Police on Tuesday questioned 10 people arrested in anti-terrorist raids in north and central England, but said nothing about what they were suspected of doing.

Nine men and one woman, of North African and Iraqi Kurdish origin, were picked up Monday on suspicion of involvement "in the commission, preparation or instigation of acts of terrorism." Seven were arrested in Manchester, northwest England, and the others elsewhere in the English north and Midlands.

Police did not say whether any explosives had been seized in the operation, which involved 400 officers from five forces, including the anti-terrorist branch of London's Metropolitan Police.

Police refused to comment on newspaper speculation the suspected plot might have been targeting the Old Trafford soccer stadium — home of Manchester United (search) — or the Trafford Center (search), Britain's second-largest shopping mall. Another report suggested a plot involving a target abroad.

Manchester United spokesman Phil Townsend said the team had received no warning from police of a bomb plot.

"We are in discussions with police regarding security at the ground but these are the routine discussions we would have on any match day," he said.

Manchester United, one of the world's most famous soccer teams, is due to play at home on Tuesday and Saturday.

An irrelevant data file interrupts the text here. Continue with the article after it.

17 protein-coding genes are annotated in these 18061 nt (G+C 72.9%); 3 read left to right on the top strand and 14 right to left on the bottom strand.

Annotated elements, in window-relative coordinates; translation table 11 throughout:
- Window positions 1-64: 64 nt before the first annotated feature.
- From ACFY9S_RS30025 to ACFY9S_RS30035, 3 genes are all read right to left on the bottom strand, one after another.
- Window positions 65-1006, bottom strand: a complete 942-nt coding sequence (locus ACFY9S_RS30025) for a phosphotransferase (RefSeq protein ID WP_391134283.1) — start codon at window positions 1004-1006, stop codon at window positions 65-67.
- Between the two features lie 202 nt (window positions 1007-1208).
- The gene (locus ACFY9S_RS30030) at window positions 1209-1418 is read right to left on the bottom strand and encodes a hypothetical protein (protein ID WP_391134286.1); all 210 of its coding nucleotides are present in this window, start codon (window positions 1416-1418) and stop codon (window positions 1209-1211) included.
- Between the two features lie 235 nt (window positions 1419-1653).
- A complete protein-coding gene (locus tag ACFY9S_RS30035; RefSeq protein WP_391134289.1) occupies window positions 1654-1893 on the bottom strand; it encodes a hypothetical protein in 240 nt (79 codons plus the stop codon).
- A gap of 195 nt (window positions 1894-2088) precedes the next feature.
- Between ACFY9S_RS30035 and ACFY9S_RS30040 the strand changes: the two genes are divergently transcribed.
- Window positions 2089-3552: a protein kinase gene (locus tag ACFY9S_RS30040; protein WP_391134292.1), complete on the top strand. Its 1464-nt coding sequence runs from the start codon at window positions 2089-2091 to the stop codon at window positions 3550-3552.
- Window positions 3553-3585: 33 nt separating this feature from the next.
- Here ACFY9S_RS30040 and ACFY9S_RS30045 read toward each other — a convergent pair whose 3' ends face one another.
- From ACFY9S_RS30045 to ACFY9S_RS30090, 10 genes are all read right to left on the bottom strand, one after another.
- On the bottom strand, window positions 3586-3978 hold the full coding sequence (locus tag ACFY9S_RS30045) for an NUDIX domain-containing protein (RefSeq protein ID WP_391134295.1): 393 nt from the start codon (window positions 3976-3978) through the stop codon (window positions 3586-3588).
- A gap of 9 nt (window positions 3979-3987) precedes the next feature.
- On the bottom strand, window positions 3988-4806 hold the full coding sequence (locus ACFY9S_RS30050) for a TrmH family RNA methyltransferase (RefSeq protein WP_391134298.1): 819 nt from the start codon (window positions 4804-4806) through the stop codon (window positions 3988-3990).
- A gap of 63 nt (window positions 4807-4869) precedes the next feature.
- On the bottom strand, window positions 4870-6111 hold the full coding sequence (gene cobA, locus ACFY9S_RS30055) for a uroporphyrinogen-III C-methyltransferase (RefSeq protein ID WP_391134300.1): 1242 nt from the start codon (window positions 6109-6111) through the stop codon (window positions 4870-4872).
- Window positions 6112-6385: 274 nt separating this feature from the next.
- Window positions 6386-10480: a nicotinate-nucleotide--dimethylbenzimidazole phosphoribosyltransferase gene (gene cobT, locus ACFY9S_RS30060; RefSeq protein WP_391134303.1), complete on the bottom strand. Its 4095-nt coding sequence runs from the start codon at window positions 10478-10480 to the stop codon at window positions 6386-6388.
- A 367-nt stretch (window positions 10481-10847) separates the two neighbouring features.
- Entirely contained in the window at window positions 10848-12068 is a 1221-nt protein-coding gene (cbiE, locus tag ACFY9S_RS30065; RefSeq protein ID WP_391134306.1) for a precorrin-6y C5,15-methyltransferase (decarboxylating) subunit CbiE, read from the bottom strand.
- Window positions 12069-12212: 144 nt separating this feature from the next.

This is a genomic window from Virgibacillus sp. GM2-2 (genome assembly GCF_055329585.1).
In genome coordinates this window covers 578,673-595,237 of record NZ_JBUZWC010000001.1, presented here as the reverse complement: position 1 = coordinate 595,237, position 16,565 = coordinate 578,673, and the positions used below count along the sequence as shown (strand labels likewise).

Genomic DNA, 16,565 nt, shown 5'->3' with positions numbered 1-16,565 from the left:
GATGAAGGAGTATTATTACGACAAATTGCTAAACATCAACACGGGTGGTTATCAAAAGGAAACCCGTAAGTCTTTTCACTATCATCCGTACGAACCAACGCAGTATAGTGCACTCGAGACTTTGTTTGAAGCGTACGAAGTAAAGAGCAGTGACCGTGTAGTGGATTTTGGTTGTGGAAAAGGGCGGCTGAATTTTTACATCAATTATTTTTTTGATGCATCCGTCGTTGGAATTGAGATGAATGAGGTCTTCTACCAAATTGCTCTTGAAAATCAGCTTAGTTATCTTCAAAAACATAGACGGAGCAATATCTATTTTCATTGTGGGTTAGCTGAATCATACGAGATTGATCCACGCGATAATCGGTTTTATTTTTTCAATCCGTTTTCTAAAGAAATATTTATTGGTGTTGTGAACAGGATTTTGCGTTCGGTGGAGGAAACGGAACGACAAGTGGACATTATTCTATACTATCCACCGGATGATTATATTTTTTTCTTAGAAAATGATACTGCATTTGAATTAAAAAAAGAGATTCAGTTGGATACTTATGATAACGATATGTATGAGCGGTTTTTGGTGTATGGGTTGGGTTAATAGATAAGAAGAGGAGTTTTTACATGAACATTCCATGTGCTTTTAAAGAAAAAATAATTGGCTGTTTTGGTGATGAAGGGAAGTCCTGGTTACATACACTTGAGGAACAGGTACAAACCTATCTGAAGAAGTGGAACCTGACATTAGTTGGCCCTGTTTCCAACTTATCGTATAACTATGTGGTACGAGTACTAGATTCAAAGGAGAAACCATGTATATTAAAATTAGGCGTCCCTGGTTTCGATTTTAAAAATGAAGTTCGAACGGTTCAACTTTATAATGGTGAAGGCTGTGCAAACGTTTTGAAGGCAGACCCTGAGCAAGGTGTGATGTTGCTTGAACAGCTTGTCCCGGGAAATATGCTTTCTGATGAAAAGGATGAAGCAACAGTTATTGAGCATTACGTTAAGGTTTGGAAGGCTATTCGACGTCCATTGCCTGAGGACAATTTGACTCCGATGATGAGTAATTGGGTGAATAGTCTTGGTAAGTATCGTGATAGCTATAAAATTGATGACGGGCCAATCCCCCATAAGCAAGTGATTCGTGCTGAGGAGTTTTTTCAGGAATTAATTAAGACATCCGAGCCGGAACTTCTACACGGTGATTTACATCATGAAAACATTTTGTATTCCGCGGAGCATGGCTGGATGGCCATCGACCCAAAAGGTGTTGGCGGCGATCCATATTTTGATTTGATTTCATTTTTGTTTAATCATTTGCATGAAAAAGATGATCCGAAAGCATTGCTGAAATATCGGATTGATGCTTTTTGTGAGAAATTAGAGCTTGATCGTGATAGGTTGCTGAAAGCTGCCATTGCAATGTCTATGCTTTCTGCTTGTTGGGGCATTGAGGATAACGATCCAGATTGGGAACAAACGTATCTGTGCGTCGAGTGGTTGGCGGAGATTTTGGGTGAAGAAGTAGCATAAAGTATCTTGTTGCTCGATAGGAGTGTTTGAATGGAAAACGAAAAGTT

Assistant Chief Constable Dave Whatton of Greater Manchester Police said Monday that the arrests were "part of an ongoing operation" against terrorism.

Under British anti-terrorism laws, suspects can be detained without charge for a maximum of two weeks.

Last month, police arrested nine men and seized more than half a ton of potentially explosive fertilizer in anti-terrorist raids in London and the surrounding area. Six of the men, all British citizens aged between 17 and 32, have been charged with explosives or terrorism offenses.

The seizure of the ammonium nitrate fertilizer — a component of many bomb attacks, including the October 2002 explosions that killed 202 people on the Indonesian island of Bali — spurred intense media speculation about a plot to bomb civilian targets in Britain. Police have released no details of the case against the men.